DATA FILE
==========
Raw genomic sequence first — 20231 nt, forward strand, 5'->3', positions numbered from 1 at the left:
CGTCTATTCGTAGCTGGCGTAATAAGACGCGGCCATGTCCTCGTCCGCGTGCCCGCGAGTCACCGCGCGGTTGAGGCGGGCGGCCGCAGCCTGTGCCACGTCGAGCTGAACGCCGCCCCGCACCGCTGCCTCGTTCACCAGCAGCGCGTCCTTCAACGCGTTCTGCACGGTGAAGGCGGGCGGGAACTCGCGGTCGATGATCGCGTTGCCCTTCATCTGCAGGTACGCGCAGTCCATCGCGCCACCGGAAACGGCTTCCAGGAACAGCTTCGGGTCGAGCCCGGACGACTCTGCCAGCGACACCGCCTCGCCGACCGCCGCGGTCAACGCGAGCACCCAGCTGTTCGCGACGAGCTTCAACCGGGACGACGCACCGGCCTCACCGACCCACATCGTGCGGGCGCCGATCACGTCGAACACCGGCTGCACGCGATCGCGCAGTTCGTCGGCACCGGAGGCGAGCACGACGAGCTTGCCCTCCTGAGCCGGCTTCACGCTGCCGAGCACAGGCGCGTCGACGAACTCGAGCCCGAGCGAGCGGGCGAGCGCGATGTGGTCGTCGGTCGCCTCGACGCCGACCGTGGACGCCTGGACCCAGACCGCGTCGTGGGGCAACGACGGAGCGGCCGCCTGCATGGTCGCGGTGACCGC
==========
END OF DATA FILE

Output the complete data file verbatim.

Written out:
Raw genomic sequence first — 20231 nt, forward strand, 5'->3', positions numbered from 1 at the left:
CGTCTATTCGTAGCTGGCGTAATAAGACGCGGCCATGTCCTCGTCCGCGTGCCCGCGAGTCACCGCGCGGTTGAGGCGGGCGGCCGCAGCCTGTGCCACGTCGAGCTGAACGCCGCCCCGCACCGCTGCCTCGTTCACCAGCAGCGCGTCCTTCAACGCGTTCTGCACGGTGAAGGCGGGCGGGAACTCGCGGTCGATGATCGCGTTGCCCTTCATCTGCAGGTACGCGCAGTCCATCGCGCCACCGGAAACGGCTTCCAGGAACAGCTTCGGGTCGAGCCCGGACGACTCTGCCAGCGACACCGCCTCGCCGACCGCCGCGGTCAACGCGAGCACCCAGCTGTTCGCGACGAGCTTCAACCGGGACGACGCACCGGCCTCACCGACCCACATCGTGCGGGCGCCGATCACGTCGAACACCGGCTGCACGCGATCGCGCAGTTCGTCGGCACCGGAGGCGAGCACGACGAGCTTGCCCTCCTGAGCCGGCTTCACGCTGCCGAGCACAGGCGCGTCGACGAACTCGAGCCCGAGCGAGCGGGCGAGCGCGATGTGGTCGTCGGTCGCCTCGACGCCGACCGTGGACGCCTGGACCCAGACCGCGTCGTGGGGCAACGACGGAGCGGCCGCCTGCATGGTCGCGGTGACCGC